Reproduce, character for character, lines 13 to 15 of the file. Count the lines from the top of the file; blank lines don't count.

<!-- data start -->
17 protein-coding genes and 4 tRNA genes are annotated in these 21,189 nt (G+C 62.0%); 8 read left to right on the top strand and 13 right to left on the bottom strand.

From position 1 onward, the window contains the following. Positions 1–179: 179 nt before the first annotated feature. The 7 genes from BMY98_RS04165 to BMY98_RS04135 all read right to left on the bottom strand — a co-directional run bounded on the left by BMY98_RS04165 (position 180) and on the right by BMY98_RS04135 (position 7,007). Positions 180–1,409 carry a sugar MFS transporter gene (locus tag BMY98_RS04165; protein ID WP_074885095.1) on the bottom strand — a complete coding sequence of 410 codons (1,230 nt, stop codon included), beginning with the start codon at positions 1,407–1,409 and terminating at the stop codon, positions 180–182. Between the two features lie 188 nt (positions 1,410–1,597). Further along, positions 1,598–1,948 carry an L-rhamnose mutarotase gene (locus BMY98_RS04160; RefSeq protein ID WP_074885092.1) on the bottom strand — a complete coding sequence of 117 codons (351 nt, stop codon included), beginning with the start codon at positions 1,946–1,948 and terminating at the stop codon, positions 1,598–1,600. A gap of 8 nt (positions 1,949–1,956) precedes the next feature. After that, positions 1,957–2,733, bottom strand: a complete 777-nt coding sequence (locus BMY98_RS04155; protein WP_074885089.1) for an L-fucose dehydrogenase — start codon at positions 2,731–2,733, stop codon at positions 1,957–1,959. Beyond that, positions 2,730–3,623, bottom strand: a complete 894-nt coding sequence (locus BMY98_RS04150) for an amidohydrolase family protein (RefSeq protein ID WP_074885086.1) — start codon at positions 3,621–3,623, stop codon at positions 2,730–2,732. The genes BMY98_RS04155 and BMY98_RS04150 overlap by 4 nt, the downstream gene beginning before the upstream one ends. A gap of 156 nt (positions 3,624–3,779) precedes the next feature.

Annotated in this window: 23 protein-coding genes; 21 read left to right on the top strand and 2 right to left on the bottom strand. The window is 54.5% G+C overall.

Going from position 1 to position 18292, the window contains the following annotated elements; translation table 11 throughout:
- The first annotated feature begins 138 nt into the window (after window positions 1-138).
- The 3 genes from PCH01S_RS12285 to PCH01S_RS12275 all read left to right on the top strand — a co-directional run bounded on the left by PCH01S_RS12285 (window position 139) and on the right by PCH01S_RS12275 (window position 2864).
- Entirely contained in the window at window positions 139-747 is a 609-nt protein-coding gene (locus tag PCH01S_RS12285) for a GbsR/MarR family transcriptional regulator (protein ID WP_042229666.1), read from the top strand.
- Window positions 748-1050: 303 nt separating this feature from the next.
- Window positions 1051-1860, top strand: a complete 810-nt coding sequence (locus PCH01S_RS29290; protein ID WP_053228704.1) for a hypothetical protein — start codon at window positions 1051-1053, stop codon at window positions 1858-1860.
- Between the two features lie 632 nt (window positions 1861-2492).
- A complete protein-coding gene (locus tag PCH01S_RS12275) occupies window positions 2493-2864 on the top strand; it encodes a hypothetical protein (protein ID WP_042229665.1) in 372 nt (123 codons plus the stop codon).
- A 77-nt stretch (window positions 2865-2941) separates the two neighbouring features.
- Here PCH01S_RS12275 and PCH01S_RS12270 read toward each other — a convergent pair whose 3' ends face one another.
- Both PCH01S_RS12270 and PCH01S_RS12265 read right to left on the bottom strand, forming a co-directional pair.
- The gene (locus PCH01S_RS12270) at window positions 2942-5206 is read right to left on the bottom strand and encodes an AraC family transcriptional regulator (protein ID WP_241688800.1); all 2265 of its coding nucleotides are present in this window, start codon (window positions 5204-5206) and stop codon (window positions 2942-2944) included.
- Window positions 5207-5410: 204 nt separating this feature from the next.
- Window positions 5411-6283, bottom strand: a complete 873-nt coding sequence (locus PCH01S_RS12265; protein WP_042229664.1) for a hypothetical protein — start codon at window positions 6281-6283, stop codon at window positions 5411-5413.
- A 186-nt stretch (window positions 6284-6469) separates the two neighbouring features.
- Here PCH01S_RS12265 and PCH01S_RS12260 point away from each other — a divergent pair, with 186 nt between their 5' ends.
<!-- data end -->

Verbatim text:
- Here PCH01S_RS12275 and PCH01S_RS12270 read toward each other — a convergent pair whose 3' ends face one another.
- Both PCH01S_RS12270 and PCH01S_RS12265 read right to left on the bottom strand, forming a co-directional pair.
- The gene (locus PCH01S_RS12270) at window positions 2942-5206 is read right to left on the bottom strand and encodes an AraC family transcriptional regulator (protein ID WP_241688800.1); all 2265 of its coding nucleotides are present in this window, start codon (window positions 5204-5206) and stop codon (window positions 2942-2944) included.